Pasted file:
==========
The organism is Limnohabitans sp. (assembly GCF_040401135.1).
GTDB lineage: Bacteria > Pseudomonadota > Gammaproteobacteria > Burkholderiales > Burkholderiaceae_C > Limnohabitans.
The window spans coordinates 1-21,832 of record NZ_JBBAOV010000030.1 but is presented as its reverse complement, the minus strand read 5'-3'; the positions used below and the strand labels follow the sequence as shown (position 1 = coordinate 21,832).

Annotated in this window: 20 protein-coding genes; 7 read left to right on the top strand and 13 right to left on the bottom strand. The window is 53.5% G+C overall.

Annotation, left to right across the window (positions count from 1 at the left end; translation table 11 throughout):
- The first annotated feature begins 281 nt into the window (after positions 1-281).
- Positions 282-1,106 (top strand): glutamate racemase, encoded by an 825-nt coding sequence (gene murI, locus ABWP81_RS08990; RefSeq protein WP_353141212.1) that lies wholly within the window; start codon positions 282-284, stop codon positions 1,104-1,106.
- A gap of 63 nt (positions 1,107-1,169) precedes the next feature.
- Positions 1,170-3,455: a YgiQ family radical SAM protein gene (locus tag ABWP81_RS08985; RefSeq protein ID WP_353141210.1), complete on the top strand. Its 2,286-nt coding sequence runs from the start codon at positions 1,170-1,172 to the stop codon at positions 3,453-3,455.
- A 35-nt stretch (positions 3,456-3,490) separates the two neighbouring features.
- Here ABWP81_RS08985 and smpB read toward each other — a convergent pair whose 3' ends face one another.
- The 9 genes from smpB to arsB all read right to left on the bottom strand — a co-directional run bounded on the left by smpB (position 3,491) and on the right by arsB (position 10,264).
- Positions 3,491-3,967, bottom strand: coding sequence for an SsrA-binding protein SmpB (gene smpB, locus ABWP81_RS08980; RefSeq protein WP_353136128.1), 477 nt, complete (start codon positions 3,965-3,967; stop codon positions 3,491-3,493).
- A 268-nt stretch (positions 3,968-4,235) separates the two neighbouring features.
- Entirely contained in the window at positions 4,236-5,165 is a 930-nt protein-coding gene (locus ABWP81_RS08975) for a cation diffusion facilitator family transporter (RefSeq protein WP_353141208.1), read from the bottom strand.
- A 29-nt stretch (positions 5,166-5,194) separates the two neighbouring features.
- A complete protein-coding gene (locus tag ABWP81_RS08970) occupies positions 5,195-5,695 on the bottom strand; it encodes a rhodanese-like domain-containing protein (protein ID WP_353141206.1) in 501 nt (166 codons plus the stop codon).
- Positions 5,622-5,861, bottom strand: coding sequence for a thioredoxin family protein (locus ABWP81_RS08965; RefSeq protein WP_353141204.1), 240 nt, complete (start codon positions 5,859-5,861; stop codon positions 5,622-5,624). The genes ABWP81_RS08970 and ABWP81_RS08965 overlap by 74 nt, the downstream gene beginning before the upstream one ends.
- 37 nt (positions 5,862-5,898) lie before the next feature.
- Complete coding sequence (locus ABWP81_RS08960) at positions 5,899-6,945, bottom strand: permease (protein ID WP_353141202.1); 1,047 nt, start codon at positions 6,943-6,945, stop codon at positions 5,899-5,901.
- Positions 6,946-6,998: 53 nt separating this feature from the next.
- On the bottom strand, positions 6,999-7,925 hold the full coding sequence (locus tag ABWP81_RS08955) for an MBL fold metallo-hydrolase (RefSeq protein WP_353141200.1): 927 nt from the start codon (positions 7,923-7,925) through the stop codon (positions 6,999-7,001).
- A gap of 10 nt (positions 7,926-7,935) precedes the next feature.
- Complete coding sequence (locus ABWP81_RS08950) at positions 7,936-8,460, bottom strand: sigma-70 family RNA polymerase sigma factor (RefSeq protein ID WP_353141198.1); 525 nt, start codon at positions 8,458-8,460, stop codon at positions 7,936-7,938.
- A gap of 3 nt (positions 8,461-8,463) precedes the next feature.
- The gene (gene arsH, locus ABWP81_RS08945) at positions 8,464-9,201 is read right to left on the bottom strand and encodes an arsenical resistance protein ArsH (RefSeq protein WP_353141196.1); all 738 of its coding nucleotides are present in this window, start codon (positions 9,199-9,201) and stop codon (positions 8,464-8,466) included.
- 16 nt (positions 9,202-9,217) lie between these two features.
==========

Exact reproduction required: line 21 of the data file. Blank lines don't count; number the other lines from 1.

- Positions 6,946-6,998: 53 nt separating this feature from the next.